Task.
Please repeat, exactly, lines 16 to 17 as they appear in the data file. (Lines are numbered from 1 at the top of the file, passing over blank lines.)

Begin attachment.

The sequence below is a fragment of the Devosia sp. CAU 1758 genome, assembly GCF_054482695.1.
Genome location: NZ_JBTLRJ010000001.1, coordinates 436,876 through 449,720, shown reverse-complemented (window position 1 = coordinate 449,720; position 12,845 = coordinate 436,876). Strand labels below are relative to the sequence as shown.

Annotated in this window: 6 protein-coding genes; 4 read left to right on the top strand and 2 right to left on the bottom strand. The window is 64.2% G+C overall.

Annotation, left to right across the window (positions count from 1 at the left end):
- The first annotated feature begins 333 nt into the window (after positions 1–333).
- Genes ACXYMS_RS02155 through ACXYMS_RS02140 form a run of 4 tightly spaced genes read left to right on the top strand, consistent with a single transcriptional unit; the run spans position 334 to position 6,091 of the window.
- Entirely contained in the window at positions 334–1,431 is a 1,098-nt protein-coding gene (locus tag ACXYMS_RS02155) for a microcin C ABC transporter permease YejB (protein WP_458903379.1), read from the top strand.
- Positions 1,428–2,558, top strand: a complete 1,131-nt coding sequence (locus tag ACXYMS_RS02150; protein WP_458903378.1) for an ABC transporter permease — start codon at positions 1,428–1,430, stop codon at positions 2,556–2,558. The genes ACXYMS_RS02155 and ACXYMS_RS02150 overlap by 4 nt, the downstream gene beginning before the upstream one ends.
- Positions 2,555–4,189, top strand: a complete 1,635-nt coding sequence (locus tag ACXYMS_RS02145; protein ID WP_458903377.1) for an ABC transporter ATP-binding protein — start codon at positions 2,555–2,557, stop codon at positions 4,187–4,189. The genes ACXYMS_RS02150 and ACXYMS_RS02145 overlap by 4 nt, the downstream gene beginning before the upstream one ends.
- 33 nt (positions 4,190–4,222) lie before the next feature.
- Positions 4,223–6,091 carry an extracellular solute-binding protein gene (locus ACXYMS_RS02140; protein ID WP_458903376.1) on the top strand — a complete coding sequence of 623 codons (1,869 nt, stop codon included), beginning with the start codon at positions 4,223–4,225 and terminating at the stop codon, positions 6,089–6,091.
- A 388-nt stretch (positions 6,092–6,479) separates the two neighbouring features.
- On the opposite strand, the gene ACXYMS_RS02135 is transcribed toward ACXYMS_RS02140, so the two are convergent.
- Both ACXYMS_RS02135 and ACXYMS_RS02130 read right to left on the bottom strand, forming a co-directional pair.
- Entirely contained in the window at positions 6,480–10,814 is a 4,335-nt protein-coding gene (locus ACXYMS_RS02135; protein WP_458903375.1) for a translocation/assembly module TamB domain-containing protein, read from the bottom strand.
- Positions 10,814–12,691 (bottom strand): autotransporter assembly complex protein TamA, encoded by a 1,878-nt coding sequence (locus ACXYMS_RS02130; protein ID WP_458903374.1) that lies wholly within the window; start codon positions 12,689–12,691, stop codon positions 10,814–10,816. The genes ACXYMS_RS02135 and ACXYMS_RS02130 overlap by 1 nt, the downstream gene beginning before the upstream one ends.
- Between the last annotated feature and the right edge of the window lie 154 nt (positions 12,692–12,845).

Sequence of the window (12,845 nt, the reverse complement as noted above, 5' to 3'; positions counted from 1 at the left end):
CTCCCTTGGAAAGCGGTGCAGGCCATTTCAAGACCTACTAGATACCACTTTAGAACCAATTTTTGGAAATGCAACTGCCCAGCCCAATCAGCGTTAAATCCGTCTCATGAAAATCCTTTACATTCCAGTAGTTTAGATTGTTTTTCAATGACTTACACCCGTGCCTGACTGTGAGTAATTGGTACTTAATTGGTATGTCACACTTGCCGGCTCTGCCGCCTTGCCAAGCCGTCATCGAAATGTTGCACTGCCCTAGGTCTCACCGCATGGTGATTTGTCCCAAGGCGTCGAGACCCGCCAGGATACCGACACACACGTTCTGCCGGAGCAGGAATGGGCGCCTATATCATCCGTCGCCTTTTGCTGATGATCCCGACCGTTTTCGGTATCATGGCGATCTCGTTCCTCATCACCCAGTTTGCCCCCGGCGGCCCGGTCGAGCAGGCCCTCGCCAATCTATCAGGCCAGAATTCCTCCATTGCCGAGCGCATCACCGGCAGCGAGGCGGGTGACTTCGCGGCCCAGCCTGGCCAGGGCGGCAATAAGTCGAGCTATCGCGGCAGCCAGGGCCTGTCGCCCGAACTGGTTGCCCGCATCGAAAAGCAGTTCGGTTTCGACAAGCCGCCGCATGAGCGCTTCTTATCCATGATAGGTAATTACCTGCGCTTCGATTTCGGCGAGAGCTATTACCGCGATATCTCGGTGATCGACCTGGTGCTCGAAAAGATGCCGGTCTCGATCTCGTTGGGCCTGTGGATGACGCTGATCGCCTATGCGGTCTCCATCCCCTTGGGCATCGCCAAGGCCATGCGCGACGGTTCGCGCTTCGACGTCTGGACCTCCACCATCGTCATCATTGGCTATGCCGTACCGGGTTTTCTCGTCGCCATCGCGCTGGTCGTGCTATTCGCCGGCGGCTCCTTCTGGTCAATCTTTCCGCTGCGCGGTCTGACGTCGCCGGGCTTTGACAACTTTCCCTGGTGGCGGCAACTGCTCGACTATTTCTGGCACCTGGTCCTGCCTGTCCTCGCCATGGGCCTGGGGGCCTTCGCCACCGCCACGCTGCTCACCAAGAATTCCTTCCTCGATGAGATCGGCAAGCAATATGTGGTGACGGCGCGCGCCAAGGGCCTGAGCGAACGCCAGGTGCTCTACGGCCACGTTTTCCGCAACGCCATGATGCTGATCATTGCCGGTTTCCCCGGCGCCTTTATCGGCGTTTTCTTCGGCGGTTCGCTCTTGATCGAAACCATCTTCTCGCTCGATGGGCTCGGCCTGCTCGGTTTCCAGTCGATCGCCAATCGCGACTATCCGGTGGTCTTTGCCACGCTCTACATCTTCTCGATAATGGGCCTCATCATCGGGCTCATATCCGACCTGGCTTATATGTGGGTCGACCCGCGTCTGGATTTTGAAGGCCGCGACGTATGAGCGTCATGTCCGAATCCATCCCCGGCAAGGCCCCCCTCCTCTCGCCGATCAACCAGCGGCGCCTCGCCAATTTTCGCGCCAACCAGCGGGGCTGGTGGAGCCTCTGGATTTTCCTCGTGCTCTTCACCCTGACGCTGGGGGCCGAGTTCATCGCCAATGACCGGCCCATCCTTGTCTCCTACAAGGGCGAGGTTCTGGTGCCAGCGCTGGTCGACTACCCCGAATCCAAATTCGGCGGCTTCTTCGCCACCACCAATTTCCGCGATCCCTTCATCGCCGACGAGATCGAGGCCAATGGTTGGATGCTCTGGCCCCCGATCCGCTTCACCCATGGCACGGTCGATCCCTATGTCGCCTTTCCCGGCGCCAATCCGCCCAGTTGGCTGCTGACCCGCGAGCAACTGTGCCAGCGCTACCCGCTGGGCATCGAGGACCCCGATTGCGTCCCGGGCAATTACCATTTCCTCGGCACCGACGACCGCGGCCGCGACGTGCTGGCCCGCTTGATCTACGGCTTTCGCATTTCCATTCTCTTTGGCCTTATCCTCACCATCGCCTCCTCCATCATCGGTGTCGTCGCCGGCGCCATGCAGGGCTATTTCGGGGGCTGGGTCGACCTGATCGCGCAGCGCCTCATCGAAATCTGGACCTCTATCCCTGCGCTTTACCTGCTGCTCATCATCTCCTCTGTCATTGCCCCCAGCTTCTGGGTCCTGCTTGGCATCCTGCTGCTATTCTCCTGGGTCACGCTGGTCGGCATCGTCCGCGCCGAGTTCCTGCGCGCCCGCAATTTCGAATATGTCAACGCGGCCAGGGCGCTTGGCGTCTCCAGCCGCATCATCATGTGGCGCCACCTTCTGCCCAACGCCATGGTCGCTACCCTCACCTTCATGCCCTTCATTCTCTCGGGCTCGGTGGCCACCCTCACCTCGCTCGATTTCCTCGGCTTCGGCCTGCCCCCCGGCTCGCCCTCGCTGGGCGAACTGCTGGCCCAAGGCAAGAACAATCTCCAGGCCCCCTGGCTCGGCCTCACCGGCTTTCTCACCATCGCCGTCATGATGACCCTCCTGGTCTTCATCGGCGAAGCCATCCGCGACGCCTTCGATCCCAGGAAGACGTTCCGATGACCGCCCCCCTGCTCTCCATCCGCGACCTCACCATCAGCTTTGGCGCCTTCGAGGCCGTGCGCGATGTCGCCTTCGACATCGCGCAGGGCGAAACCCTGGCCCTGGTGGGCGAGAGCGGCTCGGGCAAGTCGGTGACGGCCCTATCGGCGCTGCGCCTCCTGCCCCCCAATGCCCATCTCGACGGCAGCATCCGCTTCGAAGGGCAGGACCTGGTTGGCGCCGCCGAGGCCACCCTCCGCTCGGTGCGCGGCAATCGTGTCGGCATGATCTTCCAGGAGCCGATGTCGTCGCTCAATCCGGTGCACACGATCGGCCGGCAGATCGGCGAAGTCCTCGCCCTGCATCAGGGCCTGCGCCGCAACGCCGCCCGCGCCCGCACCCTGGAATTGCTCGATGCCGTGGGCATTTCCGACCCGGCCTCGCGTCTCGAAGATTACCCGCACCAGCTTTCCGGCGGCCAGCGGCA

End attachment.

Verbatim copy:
- Positions 10,814–12,691 (bottom strand): autotransporter assembly complex protein TamA, encoded by a 1,878-nt coding sequence (locus ACXYMS_RS02130; protein ID WP_458903374.1) that lies wholly within the window; start codon positions 12,689–12,691, stop codon positions 10,814–10,816. The genes ACXYMS_RS02135 and ACXYMS_RS02130 overlap by 1 nt, the downstream gene beginning before the upstream one ends.
- Between the last annotated feature and the right edge of the window lie 154 nt (positions 12,692–12,845).